Judy Garland was in this, at age 39. She is not terrible in it, as some have written, but they really could have gotten someone else to play the part--they didn't need Judy Garland for it. I also think they may have given her an Oscar for this, which was ridiculous. I feel similarly about Montgomery Clift's appearance to what I do about Judy Garland's. He's not giving you anything you would not have gotten from a relative unknown. Spencer Tracy is the star, which I had not realized beforehand. I won't say that he was miscast, but that his persona seems strange in this setting. He plays his usual upstanding adult middle American role here, fundamentally decent, incorruptible, adhering to common sense and measured, all of which is good and well, but we're trying Nazis here, very brilliant and in many cases intimidatingly accomplished ones. Were amiable provincial judges like Spencer Tracy really who we sent to deal with these guys?

For all this, the movie does work. I think it is because it doesn't just care that the Nazis killed millions of people and got (sort of) punished for it, but it cares about the way that they were able to do it, by perverting the laws and all of the other institutions of society that might have been able to oppose it. And yes, we all sort of know this, but we probably don't spend as much time thinking coherently about it as we should, and the point that Stanley Kramer would make is that if we have any part of a working brain, we are responsible, even if we consider ourselves to be powerless nobodies without proper credentials for critique, for the perversion of these institutions and bulwarks of civilization in our own society; and I actually still believe this to be true, which probably accounts for why I am unable to be happy about anything going on in contemporary life.

Odd Man Out (1947)

This is a good movie, but I am on the clock, so my review is going to be choppy, and brief.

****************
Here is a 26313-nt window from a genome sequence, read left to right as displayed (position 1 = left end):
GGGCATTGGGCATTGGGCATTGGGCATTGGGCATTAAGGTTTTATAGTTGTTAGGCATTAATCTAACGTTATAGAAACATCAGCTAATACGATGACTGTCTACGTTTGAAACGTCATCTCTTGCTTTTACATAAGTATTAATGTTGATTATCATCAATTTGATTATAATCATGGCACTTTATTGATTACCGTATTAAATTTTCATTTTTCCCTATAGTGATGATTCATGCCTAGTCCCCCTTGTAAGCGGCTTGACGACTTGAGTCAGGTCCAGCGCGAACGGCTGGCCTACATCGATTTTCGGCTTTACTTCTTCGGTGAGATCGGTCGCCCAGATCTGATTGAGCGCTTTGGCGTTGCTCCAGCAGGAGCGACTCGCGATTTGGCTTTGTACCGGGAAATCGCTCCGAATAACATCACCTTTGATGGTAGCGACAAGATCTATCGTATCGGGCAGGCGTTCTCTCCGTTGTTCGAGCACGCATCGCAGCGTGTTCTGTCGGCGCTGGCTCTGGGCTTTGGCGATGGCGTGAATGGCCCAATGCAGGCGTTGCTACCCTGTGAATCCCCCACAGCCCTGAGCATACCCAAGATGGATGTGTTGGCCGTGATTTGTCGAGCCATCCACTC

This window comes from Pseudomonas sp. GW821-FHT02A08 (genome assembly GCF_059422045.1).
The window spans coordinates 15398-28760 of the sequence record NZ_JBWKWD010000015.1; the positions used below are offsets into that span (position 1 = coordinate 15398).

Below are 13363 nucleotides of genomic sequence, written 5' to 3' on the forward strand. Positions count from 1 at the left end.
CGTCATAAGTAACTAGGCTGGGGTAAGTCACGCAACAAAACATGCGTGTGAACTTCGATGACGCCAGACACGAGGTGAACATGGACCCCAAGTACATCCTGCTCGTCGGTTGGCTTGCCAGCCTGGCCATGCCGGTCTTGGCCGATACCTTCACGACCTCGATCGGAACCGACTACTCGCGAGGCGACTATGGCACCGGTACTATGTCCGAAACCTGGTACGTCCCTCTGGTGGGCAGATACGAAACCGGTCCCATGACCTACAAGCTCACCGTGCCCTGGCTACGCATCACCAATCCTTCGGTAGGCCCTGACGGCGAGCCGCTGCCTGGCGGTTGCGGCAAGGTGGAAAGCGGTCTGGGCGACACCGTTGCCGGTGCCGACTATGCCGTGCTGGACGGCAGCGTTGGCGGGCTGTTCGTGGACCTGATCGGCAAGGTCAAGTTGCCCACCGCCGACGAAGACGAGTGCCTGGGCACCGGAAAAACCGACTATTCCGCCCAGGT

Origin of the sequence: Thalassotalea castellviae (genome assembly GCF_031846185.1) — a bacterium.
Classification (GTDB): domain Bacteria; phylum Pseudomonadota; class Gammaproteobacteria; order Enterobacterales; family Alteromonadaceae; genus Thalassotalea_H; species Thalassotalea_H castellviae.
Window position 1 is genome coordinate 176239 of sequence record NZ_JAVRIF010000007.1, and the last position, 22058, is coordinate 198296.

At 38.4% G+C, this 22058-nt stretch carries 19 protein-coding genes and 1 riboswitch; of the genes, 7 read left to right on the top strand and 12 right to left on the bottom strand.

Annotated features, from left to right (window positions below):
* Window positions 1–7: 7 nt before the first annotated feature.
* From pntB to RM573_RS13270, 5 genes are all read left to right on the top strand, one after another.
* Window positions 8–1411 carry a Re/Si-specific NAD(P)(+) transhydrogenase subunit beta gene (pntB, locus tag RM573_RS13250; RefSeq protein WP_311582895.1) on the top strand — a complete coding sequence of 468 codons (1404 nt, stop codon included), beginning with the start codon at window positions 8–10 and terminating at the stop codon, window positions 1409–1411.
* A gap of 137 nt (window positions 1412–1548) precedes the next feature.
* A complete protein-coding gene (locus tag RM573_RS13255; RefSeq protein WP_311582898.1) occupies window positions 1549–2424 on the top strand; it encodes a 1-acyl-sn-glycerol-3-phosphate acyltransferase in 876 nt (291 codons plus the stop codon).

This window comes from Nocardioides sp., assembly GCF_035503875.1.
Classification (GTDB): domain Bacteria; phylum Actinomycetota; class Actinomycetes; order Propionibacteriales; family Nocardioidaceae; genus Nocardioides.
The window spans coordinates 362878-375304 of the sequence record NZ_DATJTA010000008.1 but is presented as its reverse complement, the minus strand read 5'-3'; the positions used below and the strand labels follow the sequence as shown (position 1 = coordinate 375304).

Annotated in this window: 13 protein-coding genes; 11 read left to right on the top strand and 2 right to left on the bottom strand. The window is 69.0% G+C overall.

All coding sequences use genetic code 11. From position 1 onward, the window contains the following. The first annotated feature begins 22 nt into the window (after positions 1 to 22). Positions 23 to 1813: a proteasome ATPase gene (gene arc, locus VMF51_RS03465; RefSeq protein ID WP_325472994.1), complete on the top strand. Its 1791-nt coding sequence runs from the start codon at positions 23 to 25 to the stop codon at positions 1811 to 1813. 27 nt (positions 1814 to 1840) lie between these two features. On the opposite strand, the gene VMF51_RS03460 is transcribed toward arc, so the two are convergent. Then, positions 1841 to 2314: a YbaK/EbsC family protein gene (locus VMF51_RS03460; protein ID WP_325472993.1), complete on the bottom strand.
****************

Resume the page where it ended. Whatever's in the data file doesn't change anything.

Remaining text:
Postwar Britain--set in Northern Ireland, but I assume it was filmed in one of the London studios. Directed by Carol Reed, in one of his warmups for The Third Man, which came out two years afterwards. That time, for me, has in general an atmosphere that I find strongly appealing, at least for the purpose of watching movies, but the atmosphere in this--the relentlessly dreary weather, the darkness, the cold, the dingy houses and apartments and pubs--is really what makes the film. The plot is improbable, but it does not strike me as particularly important. Politics also,surprisingly, don't seem important. The main character, who is played by James Mason, is an IRA type, and the viewer, as well as many of the minor characters whom he encounters in the film, are sympathetic to him, and the police are undoubtedly the villians, but I certainly did not feel that the movie contained any kind of blatant pro-IRA message, nor can I believe any suggestion of one would have been permitted in 1947, the censors in Britain at that time being even more severe than they were in America. The IRA aspect provides a subject and a framework for the director and his assistants to undertake an artistic exercise. Later in life, James Mason apparently said that this was favorite among the films he had been in. I wonder why, given that in most of the movie he doesn't say or do much, drifting in and out of consciousness due to having been shot in the arm and at his most vigorous dragging himself from one hiding spot to another, usually wordless. That is what he felt however.

I watched this on VHS, though the place I ordered it from sent me a burned DVD of the movie as well. I enjoyed viewing it on tape. I cannot remember why. It does fill up the whole screen, or more of it, than most DVDs do.

1 comment:

mm45 said...

I just realized that in that run of movies from '61-'64 Lancaster played a German, an Italian (Sicilian) and a Frenchman respectively. All three of these movies had substantial international casts too.